Here’s a funny story: Urban Airship, a backend service provider for mobile developers, recently discovered that its push notifications offering works on Amazon’s new Kindle Fire…by accident. Although the company makes an Android push client called Helium, it had no clue that those notifications would also work on Amazon’s Kindle Fire out of the box. The company only found out after some developers started integrating the push mechanism into their own apps. Surprise!
Well, maybe that’s not entirely unexpected news. After all, the Kindle Fire is an Android-based device. However, the version of Android it runs has been extensively customized. Amazon removed Google’s services, including the Android Market, C2DM (Android Cloud to Device Messaging framework), Google in-app payments support and more. The Fire also doesn’t support any apps that require the camera, gyroscope, GPS, Bluetooth, a microphone or a micro-SD card.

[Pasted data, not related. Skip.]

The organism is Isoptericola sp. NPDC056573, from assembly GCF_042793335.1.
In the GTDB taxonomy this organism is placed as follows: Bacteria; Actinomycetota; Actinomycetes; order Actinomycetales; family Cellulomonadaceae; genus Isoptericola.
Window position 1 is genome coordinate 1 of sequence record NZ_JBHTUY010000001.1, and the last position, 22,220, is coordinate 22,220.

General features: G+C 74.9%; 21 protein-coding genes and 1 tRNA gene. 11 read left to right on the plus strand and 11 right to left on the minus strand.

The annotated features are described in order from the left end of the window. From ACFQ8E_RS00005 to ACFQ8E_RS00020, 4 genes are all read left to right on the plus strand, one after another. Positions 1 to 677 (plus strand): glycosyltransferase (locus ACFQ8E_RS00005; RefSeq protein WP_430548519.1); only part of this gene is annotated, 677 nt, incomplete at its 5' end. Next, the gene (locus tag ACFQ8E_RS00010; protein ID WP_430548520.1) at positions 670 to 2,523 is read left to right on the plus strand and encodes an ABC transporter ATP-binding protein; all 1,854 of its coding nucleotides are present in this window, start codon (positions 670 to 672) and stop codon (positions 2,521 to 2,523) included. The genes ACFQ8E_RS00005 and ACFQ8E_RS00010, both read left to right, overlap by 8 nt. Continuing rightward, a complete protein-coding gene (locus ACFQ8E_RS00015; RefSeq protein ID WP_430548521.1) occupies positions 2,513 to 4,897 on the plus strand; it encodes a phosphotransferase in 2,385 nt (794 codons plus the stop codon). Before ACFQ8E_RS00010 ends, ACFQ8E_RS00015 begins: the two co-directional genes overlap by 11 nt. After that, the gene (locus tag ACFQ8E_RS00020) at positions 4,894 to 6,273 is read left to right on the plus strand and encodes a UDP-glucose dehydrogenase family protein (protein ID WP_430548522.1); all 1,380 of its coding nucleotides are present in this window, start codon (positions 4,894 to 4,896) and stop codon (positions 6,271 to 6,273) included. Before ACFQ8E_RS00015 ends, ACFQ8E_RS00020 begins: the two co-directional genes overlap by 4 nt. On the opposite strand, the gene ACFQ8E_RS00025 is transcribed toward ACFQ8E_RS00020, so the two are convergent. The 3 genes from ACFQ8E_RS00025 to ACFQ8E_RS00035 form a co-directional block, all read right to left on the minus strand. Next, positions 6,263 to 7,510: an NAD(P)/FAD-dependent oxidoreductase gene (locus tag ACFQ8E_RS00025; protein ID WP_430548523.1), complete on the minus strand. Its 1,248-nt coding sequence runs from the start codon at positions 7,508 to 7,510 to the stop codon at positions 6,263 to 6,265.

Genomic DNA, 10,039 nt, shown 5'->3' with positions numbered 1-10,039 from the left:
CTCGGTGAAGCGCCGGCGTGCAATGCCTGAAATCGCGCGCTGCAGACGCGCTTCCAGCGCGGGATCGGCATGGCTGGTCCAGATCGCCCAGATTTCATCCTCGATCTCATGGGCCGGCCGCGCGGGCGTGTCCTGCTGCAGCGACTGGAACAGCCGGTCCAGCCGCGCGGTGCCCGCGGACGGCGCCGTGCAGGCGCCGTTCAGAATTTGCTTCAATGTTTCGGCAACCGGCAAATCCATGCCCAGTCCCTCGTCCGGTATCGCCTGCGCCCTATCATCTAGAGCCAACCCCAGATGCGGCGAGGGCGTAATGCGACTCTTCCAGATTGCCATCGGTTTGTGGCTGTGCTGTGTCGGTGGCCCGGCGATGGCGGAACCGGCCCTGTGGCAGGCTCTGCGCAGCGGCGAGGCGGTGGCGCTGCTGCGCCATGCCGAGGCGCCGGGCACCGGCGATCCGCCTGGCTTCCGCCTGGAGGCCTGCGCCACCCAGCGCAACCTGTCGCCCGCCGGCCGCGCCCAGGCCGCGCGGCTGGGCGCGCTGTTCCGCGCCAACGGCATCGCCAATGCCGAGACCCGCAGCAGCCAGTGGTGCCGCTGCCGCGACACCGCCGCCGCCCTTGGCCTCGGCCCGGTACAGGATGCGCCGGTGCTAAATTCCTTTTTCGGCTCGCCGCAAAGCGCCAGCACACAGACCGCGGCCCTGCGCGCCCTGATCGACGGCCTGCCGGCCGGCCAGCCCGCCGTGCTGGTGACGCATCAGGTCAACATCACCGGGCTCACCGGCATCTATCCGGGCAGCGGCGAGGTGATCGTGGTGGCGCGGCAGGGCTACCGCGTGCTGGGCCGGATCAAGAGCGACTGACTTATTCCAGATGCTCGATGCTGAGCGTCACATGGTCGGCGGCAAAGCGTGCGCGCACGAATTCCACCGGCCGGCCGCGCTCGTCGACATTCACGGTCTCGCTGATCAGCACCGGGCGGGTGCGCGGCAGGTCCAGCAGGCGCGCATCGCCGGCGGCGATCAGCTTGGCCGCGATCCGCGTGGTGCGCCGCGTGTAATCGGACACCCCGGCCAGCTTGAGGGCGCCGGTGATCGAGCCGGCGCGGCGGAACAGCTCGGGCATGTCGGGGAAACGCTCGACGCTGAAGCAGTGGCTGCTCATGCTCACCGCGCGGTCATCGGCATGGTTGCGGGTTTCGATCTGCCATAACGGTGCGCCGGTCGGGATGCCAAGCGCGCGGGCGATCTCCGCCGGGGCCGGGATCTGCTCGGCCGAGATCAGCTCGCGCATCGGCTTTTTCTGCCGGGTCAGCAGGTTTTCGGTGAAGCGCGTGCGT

So yes, it was kind of a surprise for the folks at Urban Airship to discover that their code worked just fine on the Fire without any further customizations.
One of the first developers to use UA’s push notifications feature is Glu, the Android games publisher behind dozens of titles, including Bug Village, Eternity Warriors and Contract Killer. Says Glu VP of Sales & Marketing Mike DeLaet, their team just integrated the Urban Airship SDK into all their apps on day one of the Fire’s release and notifications began working immediately.
It seems like Urban Airship is riding a wave of good news these days, with last month’s acquisition of SimpleGeo and its $15M Series C. Now it finds out that Kindle push works, too, without any code changes, opening up the service to what’s shaping up to be the number two tablet computer behind the iPad. Nice.
To support developers trying to add push to their Kindle apps, Urban Airship has added this section to its developer FAQ. The company will make an official announcement later today.